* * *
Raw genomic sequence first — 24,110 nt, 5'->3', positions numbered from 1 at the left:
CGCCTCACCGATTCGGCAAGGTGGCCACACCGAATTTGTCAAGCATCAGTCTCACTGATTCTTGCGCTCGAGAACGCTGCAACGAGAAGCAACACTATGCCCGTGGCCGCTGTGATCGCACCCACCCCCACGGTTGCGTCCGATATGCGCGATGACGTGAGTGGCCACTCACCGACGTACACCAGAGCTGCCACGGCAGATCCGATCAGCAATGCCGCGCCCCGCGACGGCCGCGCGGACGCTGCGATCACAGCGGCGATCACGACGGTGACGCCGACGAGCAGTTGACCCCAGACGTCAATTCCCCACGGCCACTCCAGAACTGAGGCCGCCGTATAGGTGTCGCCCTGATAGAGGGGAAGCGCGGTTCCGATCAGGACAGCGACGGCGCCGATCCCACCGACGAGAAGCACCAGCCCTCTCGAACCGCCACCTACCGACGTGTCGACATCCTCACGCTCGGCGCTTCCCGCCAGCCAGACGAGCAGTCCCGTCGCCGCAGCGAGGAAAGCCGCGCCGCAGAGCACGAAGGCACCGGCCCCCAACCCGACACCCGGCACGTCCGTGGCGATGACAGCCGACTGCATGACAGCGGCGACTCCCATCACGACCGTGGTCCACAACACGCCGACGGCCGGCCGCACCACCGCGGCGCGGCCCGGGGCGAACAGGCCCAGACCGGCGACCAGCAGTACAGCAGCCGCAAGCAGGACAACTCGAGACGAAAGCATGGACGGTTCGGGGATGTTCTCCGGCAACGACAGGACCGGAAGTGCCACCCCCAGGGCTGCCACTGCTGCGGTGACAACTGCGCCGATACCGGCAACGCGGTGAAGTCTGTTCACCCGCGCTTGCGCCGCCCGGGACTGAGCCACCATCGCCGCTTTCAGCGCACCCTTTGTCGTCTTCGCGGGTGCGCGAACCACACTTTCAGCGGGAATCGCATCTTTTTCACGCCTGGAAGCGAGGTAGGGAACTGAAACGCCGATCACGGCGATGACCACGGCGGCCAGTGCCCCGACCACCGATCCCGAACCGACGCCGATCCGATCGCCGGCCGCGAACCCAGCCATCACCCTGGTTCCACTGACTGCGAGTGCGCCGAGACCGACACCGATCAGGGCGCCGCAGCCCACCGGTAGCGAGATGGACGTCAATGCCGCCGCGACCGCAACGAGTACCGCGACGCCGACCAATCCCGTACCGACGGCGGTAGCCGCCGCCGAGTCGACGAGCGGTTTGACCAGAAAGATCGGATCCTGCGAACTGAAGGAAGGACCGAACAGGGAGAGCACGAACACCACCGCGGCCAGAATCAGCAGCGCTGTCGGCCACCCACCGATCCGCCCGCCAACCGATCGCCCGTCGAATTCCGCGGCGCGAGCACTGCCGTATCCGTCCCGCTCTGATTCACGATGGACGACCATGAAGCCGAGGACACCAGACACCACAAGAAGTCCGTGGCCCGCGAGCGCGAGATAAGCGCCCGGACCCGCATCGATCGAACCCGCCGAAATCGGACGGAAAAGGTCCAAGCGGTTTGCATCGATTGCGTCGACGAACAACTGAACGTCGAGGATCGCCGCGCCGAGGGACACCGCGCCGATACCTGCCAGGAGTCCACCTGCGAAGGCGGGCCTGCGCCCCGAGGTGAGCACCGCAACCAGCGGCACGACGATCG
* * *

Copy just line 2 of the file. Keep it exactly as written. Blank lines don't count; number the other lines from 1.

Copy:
CGCCTCACCGATTCGGCAAGGTGGCCACACCGAATTTGTCAAGCATCAGTCTCACTGATTCTTGCGCTCGAGAACGCTGCAACGAGAAGCAACACTATGCCCGTGGCCGCTGTGATCGCACCCACCCCCACGGTTGCGTCCGATATGCGCGATGACGTGAGTGGCCACTCACCGACGTACACCAGAGCTGCCACGGCAGATCCGATCAGCAATGCCGCGCCCCGCGACGGCCGCGCGGACGCTGCGATCACAGCGGCGATCACGACGGTGACGCCGACGAGCAGTTGACCCCAGACGTCAATTCCCCACGGCCACTCCAGAACTGAGGCCGCCGTATAGGTGTCGCCCTGATAGAGGGGAAGCGCGGTTCCGATCAGGACAGCGACGGCGCCGATCCCACCGACGAGAAGCACCAGCCCTCTCGAACCGCCACCTACCGACGTGTCGACATCCTCACGCTCGGCGCTTCCCGCCAGCCAGACGAGCAGTCCCGTCGCCGCAGCGAGGAAAGCCGCGCCGCAGAGCACGAAGGCACCGGCCCCCAACCCGACACCCGGCACGTCCGTGGCGATGACAGCCGACTGCATGACAGCGGCGACTCCCATCACGACCGTGGTCCACAACACGCCGACGGCCGGCCGCACCACCGCGGCGCGGCCCGGGGCGAACAGGCCCAGACCGGCGACCAGCAGTACAGCAGCCGCAAGCAGGACAACTCGAGACGAAAGCATGGACGGTTCGGGGATGTTCTCCGGCAACGACAGGACCGGAAGTGCCACCCCCAGGGCTGCCACTGCTGCGGTGACAACTGCGCCGATACCGGCAACGCGGTGAAGTCTGTTCACCCGCGCTTGCGCCGCCCGGGACTGAGCCACCATCGCCGCTTTCAGCGCACCCTTTGTCGTCTTCGCGGGTGCGCGAACCACACTTTCAGCGGGAATCGCATCTTTTTCACGCCTGGAAGCGAGGTAGGGAACTGAAACGCCGATCACGGCGATGACCACGGCGGCCAGTGCCCCGACCACCGATCCCGAACCGACGCCGATCCGATCGCCGGCCGCGAACCCAGCCATCACCCTGGTTCCACTGACTGCGAGTGCGCCGAGACCGACACCGATCAGGGCGCCGCAGCCCACCGGTAGCGAGATGGACGTCAATGCCGCCGCGACCGCAACGAGTACCGCGACGCCGACCAATCCCGTACCGACGGCGGTAGCCGCCGCCGAGTCGACGAGCGGTTTGACCAGAAAGATCGGATCCTGCGAACTGAAGGAAGGACCGAACAGGGAGAGCACGAACACCACCGCGGCCAGAATCAGCAGCGCTGTCGGCCACCCACCGATCCGCCCGCCAACCGATCGCCCGTCGAATTCCGCGGCGCGAGCACTGCCGTATCCGTCCCGCTCTGATTCACGATGGACGACCATGAAGCCGAGGACACCAGACACCACAAGAAGTCCGTGGCCCGCGAGCGCGAGATAAGCGCCCGGACCCGCATCGATCGAACCCGCCGAAATCGGACGGAAAAGGTCCAAGCGGTTTGCATCGATTGCGTCGACGAACAACTGAACGTCGAGGATCGCCGCGCCGAGGGACACCGCGCCGATACCTGCCAGGAGTCCACCTGCGAAGGCGGGCCTGCGCCCCGAGGTGAGCACCGCAACCAGCGGCACGACGATCG